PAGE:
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Speaking Up

A look at noteworthy addresses in the Southland.

July 23, 1993| Henry A. Kissinger, former secretary of state and national security adviser, spoke Monday at the Biltmore Hotel on "The United States in the Post-Soviet World . " His speech was sponsored by the public issues forum of Town Hall of California. From his remarks:

On America's Foreign Policy

"We wanted to defeat communism, we wanted to contribute to economic development around the world, we wanted to bring about the independence of colonial areas. And while we alone did not do all of this, all of this in one way or another has come to pass. Yet it has the irony that it places America into a world with which we have never dealt before.

". . . We have an unusual approach to foreign policy as a nation, which we take for granted. If you read what American presidents have said since the turn of the century about foreign policy . . . (most presidents) have prided themselves that America has no interest in the world. Whenever we've done something, we've said it's selfless, we don't do it for ourselves, we do it for mankind, we do it for principle, we do it for law, we do it for anything other than the American national interest. When we went into Somalia, I saw a lot of senators on television who said, 'Thank God, at last we are doing Associated Press

Henry A. Kissinger something in which we have no interest. Now at last we are doing something in which we can just do good.' Well, today we find ourselves in a semi-colonial-type situation in Somalia and, while our motives were good, the question we have to answer is: For what purposes can American military force be used without our getting ourselves into the position of world policeman and yet contributing to world peace?"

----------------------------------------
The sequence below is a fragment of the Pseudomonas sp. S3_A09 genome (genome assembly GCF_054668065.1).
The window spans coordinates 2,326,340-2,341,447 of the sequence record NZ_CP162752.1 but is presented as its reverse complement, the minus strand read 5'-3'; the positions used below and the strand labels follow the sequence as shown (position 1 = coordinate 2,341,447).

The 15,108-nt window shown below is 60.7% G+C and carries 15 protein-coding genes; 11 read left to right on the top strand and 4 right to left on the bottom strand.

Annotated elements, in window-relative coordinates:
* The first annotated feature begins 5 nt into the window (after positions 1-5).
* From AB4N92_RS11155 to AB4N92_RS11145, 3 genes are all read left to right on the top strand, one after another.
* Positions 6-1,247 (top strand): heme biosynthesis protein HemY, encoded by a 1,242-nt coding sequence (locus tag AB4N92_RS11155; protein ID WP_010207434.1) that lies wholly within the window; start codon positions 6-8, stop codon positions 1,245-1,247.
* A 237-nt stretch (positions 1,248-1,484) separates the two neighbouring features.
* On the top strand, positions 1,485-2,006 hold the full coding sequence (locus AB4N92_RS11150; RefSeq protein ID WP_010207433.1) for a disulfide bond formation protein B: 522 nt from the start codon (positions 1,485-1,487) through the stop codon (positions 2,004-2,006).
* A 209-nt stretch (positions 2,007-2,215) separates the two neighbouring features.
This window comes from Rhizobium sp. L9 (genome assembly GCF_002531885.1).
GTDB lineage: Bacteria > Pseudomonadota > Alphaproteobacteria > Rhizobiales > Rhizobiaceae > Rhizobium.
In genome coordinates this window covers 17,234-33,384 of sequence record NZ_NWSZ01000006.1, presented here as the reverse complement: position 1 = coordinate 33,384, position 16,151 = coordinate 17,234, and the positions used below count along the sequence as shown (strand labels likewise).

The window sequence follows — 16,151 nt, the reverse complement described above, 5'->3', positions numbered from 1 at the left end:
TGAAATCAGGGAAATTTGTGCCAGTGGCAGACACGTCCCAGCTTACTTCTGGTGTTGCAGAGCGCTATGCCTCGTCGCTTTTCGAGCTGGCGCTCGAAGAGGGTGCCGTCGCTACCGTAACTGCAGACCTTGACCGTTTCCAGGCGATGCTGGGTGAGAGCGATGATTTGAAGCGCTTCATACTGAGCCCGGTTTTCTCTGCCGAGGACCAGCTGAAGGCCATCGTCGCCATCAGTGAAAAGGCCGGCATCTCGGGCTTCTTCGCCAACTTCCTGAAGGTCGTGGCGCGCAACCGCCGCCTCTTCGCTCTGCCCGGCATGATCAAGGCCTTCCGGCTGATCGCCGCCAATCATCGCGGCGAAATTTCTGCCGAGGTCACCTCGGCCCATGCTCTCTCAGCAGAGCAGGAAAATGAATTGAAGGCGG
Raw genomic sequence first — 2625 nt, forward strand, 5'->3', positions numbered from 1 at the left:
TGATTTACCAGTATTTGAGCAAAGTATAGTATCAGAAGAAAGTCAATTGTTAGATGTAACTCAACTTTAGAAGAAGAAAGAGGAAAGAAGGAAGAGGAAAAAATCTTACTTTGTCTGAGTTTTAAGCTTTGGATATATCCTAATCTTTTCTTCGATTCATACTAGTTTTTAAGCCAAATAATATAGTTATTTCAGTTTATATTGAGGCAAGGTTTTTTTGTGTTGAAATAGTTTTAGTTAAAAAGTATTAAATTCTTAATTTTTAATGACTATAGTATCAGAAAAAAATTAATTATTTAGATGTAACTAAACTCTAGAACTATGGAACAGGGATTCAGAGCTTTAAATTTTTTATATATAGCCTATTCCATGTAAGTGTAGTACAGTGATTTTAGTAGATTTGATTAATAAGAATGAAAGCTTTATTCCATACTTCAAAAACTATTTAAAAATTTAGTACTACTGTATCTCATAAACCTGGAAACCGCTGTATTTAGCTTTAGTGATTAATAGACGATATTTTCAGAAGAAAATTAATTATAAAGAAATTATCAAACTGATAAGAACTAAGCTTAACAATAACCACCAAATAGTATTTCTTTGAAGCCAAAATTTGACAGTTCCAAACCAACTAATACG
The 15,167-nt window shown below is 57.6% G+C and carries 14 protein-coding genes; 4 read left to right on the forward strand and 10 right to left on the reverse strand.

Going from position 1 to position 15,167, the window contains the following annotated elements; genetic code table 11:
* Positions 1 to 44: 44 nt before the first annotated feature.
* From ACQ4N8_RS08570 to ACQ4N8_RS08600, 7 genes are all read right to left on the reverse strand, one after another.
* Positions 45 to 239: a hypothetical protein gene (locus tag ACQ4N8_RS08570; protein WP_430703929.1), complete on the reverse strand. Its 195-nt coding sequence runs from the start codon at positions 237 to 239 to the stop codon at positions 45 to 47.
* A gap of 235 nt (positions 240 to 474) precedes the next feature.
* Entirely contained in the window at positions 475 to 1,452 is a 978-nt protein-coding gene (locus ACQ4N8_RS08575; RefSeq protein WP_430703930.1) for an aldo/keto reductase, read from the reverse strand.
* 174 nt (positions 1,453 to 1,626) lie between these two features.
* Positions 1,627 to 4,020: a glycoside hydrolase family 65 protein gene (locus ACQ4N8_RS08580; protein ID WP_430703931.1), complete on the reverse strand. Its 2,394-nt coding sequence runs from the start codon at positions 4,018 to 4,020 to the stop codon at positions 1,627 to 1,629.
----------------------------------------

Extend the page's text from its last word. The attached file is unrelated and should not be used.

On the Former Soviet Union

"I am not deeply worried about the return of communism. But I am concerned that very few Russians can accept the disintegration of what they had been working on for 400 years, which was the expansion of Russia from the area around Moscow, to the shores of the Pacific, to the center of Europe (and) the gates of India. If you watch carefully, you'll see a number of worrisome phenomenons. You'll see that there are still Russian armies in every one of the former republics of the Soviet Union. They are neither withdrawing nor does the international community say anything about it because they don't know what to do about it. . . . I am not passing judgment now . . . all I'm saying is that we must not delude ourselves that we can repeat the experience of the Marshall Plan on the territory of the former Soviet Union."

Looking Ahead * Thursday: Jack Valenti, president of the Motion Picture Assn. of America, will speak on "Violence in Television: How to Define It and How to Deal With It," 1 p.m. at the J.W. Marriott Hotel in Century City. Sponsored by Town Hall of California, (213) 628-8141.

Announcements concerning prominent speakers in Los Angeles should be sent to Speaking Up, c/o Times researcher Nona Yates, Los Angeles Times, Times Mirror Square, Los Angeles, CA 90053

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